Very few people live in this part of Maryland these days. The ridges of the Appalachian mountains run north to south, and in these parts they provide natural barriers that cause the Potomac to turn left at the Cacapon mountain and actually flow north for a few miles before the river turns east and south again to head towards the waters of the Chesapeake Bay.   Further to the west lie the Paw Paw bends of the river that cause the it to meander in S-shapes through the hills. I wondered about the processes that caused this section of the river to actually be created.  Was the Potomac formed because of erosion by glaciers during an ice age?  As you make your way to the trailheads on roads off of Interstate 68, you will find yourself traveling along the valley or the crest of the little known Tonoloway ridge . You see abandoned homes along the road.  When you get to your destination, you also notice the many abandoned trailer homes beside the trail.  I wonder if this used to be a poorer part of Maryland.  How did people survive?  Did their source of living vanish due due to changing times?OLYMPUS DIGITAL CAMERAThree weeks ago one could make out the new leaves of Spring on the trees along the trail.  Today the area looked lush and green.  Change can happen quite quickly!OLYMPUS DIGITAL CAMERABut the thing that caught my particular attention was the high level of water in the river and the nature of its swift flow.  When there is flooding, the initial impacts are usually felt in the local streams and creeks, but all of this water eventually flows into the rivers, and the river can actually crest a few days later, after the storms have long gone by.  The Potomac only crested in certain sections on Saturday, the day before my run.  The river looked browner than usual.  Imagine the massive quantity of mud that was being swept down the river because of erosion in our backyards, the mud that was causing it to look different.   There is no way to reclaim this sediment and to reverse the process.  Material that was in a certain location at one time is gone forever from that location.  This change is irreversible.  It reminds me that we human beings have difficulty adjusting to change, while in the grand scheme of things irreversible change is inevitable.   To what extent does it make sense to put up a fight?   No other species has done as much as humans to put up a fight, and with knowledge and technology we have brought tremendous sophistication to this endeavor, and quite often we do not care about the secondary consequences.  When does it make sense to accept nature’s reality gracefully without trying to fight it?OLYMPUS DIGITAL CAMERAThe solitude of the trail (and perhaps even the quiet of the empty home) actually soothes the mind.  Such conditions provide moments of clarity that would otherwise not be possible with the constant interactions and distractions of daily life.  The trail is perhaps one of the very few circumstances when I am capable of trying to ponder if there is a bigger picture considering how inconsequential our existence is on the grand scale of things.  The trail provides perspective.  You are aware that everything else that is going on around you is for the most part independent of the human factor.  The world can actually exist without us humans.   Why do some of us think there is an overall purpose that is to benefit our species to the detriment of others?  Why does it seem that the progress of human society appears to be a process of positive feedback that is leading to increasing inequality in almost all dimensions, while the ultimate result is inevitable?  What does a human really need beyond food, clothing and shelter, and what happens when you get beyond that? All things considered, what should I be trying to do?  Should I even spend my time thinking about things like this?  You might actually get some answers that work for you under the right conditions.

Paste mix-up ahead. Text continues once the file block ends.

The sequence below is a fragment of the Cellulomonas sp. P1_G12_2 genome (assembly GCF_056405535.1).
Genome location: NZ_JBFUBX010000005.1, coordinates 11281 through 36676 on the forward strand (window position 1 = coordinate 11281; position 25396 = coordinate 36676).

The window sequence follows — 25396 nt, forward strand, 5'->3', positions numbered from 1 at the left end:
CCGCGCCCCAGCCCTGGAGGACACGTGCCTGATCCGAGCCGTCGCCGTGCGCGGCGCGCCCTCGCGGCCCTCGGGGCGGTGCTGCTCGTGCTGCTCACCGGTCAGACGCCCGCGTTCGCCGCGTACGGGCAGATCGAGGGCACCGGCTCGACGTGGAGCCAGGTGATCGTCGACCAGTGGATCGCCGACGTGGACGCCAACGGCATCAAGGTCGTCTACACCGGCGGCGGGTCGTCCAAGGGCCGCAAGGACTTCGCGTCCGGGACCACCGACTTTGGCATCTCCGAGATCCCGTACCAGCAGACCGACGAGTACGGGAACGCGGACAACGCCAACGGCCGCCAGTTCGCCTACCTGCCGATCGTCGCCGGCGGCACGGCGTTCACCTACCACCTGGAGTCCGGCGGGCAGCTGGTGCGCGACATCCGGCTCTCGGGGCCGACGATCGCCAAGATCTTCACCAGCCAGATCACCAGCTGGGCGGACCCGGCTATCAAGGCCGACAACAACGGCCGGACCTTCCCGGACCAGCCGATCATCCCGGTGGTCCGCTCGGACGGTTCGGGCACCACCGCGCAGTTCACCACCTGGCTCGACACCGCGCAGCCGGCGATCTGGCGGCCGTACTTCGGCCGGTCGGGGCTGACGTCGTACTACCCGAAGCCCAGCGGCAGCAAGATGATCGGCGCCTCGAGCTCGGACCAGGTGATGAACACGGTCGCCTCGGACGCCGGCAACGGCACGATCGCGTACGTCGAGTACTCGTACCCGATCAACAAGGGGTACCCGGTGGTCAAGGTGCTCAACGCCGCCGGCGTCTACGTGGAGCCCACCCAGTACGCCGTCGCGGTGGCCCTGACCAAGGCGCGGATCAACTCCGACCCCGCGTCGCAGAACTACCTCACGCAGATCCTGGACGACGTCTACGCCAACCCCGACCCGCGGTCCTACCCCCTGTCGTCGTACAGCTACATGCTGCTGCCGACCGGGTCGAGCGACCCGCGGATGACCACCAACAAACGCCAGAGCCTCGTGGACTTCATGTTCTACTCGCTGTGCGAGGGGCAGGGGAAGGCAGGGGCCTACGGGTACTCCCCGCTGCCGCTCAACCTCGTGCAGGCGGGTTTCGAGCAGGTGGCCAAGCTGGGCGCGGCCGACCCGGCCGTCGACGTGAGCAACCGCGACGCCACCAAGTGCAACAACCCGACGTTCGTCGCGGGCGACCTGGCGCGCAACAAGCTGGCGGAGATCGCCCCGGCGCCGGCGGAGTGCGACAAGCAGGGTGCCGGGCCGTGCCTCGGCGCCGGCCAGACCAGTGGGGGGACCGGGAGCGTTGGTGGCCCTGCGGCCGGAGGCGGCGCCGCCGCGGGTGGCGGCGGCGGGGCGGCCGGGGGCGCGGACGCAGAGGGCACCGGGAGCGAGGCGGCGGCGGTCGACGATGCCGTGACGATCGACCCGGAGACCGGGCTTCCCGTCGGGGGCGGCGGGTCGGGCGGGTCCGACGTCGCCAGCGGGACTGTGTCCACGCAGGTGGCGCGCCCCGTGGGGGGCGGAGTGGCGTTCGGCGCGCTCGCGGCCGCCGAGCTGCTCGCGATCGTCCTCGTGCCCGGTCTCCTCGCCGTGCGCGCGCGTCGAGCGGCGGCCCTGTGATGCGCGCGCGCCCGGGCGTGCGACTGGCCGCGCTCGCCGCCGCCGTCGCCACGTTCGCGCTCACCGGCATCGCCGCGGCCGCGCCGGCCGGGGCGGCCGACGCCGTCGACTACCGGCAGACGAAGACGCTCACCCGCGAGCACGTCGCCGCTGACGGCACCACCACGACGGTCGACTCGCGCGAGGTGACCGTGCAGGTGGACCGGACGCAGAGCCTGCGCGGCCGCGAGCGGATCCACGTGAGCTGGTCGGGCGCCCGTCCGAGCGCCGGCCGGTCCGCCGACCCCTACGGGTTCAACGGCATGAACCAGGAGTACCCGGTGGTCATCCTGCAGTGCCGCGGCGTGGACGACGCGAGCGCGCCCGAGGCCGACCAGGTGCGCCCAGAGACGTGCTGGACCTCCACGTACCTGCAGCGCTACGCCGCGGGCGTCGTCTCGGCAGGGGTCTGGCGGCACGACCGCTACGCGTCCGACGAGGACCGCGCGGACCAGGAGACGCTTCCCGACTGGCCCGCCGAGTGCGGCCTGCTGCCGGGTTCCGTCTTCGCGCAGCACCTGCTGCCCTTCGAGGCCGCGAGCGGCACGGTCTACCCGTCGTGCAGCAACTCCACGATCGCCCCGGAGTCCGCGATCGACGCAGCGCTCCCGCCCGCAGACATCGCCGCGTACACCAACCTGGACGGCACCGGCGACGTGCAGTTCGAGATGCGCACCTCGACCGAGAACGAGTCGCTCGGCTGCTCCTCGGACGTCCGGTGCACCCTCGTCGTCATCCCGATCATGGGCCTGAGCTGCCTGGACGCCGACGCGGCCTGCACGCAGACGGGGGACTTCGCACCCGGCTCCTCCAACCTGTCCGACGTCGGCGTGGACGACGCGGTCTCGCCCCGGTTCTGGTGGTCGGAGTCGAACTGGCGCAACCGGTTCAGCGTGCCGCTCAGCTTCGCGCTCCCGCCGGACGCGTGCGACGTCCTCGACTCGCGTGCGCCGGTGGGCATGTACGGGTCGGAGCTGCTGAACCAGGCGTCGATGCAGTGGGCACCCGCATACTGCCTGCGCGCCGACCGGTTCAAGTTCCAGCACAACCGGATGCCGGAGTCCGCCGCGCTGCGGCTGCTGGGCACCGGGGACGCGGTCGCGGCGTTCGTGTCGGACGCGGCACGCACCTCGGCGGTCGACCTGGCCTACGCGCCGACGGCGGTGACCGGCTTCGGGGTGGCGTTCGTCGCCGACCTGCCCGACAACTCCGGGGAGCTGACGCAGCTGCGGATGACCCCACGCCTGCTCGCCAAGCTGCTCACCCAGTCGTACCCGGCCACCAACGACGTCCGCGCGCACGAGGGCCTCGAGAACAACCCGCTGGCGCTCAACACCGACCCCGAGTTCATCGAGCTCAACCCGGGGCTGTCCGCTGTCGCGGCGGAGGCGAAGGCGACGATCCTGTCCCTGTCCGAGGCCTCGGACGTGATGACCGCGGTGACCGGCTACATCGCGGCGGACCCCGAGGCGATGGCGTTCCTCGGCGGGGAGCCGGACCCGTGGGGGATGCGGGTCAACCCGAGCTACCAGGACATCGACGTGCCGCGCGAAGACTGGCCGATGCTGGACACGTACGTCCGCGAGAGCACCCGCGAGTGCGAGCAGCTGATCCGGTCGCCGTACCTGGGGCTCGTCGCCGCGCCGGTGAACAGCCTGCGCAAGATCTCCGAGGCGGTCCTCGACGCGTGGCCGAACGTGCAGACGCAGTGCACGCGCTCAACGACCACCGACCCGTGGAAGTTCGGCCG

So, what about Cohill Station?  It used to be a real railroad station on the Western Maryland Railroad in the old days when the population in this part of Maryland used to be more significant.  Nothing remains at the former site of the station.  Dust to dust!  I wonder how things were for people who used to live along the river, especially when it ran brown.